College students who participate in fun, peer-led activities that openly and honestly discuss mental illness are less likely to stigmatize people with these conditions, according to a new study published online in the Journal of the American Academy of Child and Adolescent Psychiatry.
Specifically, Indiana University (IU) researchers examined the effectiveness of the program “U Bring Change to Mind,” a part of Bring Change to Mind, a national nonprofit focused on reducing the stigma tied to mental illness. The program is led by actress Glenn Close, whose sister and nephew live with mental disorders.
The researchers measured shifts in student attitudes over time through surveys in their freshman and junior years. They found significant reductions in stigma in 11 to 14 percent of the student participants, with the most change reported by those who participated in four or more activities.
“This pre- and post-analysis is very unique. Moreover, the results show these efforts really did change campus climate … not only regarding attitudes but also behaviors,” said study leader Dr. Bernice Pescosolido, IU Distinguished Professor of Sociology and director of the Indiana Consortium for Mental Health Services Research.
The need to address mental illness on college campuses is substantial and continues to grow, Pescosolido said. According to a 2018 report based on data from nearly 200 college campuses, the percentage of students seeking mental health treatment between 2007 and 2017 rose from 19 to 34 percent, and the percentage of those with mental illness diagnoses rose from 22 to 36 percent.
Since college counseling services must focus on the most serious cases due to limited resources, Pescosolido said a need remains for other efforts that instead focus on improving the overall campus climate toward mental health.
Overall, the team found significant reductions in stigma in 11 to 14 percent of students, with the most change reported by those who participated in four or more activities sponsored by U Bring Change to Mind.
This included serious events, such as a suicide awareness walk, and lighter activities, such as a scavenger hunt and escape room. These changes included reductions in prejudice toward those with mental illness — both in college and in general — as well as reduced likelihood of distancing themselves socially from people with mental illnesses.
To put these numbers in context, the authors said this represents a rate of change nearly five times greater than that produced by a national-level campaign to reduce stigma in the U.K. over the course of 10 years.
“When you look at most interventions, the numbers are very small,” Pescosolido said. “This study suggests that students really are at the right moment in their lives for this sort of intervention to make a difference.”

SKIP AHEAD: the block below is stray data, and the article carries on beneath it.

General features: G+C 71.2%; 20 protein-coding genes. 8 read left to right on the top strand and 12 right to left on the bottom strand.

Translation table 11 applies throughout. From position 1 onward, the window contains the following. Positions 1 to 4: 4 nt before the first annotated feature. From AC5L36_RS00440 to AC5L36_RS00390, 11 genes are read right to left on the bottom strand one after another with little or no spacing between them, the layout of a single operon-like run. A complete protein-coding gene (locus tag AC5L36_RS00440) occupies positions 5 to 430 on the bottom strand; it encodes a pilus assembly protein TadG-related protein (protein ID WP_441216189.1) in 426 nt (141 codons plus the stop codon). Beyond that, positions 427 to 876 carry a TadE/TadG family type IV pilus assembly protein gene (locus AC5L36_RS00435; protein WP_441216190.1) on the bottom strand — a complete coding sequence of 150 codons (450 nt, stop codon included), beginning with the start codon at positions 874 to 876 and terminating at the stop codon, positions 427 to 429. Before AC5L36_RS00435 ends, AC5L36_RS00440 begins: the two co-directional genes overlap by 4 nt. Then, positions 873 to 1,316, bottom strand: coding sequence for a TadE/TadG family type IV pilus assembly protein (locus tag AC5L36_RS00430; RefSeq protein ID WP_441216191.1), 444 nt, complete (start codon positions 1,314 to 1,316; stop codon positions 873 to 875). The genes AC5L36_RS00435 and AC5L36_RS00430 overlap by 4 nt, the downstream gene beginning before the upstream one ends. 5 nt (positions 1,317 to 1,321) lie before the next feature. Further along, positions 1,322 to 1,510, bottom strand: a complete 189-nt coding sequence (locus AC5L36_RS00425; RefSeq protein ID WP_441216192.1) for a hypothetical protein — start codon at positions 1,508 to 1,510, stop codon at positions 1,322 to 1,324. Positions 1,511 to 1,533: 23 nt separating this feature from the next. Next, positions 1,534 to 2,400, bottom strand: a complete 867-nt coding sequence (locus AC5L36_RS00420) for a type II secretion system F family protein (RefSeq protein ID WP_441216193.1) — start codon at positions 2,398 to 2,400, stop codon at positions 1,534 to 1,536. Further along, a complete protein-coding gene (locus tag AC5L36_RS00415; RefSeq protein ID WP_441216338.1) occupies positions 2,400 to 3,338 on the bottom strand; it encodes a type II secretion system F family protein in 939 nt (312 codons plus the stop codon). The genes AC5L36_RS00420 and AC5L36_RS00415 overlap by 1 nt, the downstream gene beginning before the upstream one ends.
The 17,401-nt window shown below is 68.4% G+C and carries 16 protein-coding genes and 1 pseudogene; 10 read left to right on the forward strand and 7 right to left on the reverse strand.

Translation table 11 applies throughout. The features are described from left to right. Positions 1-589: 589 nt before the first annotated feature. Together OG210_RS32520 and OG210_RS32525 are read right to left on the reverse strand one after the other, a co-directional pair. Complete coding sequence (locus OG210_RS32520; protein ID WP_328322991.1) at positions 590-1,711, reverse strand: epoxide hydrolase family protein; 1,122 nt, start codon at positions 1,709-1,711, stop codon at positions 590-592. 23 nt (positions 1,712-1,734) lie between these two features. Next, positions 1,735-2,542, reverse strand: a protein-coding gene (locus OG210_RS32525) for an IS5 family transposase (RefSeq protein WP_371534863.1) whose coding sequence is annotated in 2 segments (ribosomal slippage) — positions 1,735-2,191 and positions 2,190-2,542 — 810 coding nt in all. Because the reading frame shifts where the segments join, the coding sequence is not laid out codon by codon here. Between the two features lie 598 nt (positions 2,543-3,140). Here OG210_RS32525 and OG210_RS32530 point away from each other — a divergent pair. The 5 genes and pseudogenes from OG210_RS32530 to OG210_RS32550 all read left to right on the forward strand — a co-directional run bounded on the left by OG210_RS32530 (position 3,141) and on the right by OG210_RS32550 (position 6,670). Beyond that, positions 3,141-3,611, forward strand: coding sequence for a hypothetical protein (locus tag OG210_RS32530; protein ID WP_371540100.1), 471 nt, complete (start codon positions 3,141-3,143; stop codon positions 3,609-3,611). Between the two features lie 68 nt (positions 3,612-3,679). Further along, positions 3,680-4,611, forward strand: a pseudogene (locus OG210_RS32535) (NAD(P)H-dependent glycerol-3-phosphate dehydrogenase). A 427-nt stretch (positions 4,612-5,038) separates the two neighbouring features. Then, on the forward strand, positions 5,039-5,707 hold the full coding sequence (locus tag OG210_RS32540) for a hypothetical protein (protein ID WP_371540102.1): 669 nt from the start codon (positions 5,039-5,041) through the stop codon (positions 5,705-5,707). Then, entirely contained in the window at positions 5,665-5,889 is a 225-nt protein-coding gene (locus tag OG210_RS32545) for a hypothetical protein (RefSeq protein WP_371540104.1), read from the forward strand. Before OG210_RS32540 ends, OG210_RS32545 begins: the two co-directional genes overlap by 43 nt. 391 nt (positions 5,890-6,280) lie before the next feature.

The findings also suggest that a “tipping point” is needed to exert change since attitude shifts were strongest in students who attended four or more events. Students who attended one to three events showed relatively small changes in stigmatization toward mental illness.
In addition, the study outlines how the U Bring Change to Mind model differs from other campaigns by focusing on open activities with honest discussion of mental illness.
The concept draws upon the team’s previous work on reducing mental illness stigma, which found that efforts focusing on the scientific understanding of mental illness as “a disease like any other” did not lower stigma.
“Those messages didn’t seem to affect whether or not people actually reject or include people with mental illness,” Pescosolido said. “We wanted to create a program based on research that started from a new place — one that draws from Bring Change to Mind’s idea of ending stigma through starting a conversation.”
The five key principles of this approach are:
- targeting a receptive population, such as college students, at a critical time of change;
- providing group leaders with needed resources to design relevant messages and organize activities “by students, for students”;
- avoiding past, ineffective approaches;
- leveraging existing resources;
- and “building in change” to evolve the program over time.
Based on the results, the IU team is developing a national and international rollout of the program. Toward this goal, they are seeking partners to assist with logistics so other universities can launch similar efforts or inform existing programs.
“We believe this is the right time for these efforts both because this generation is much more open than past generations, including their thinking about mental health, and because college is when people are really forming critical attitudes that will follow them the rest of their lives,” Pescosolido said. “This is the moment when we can really make a difference.”
Additional IU authors on the paper are Drs. Brea Perry, professor of sociology, and Anne Krendl, associate professor of psychology.
Source: Indiana University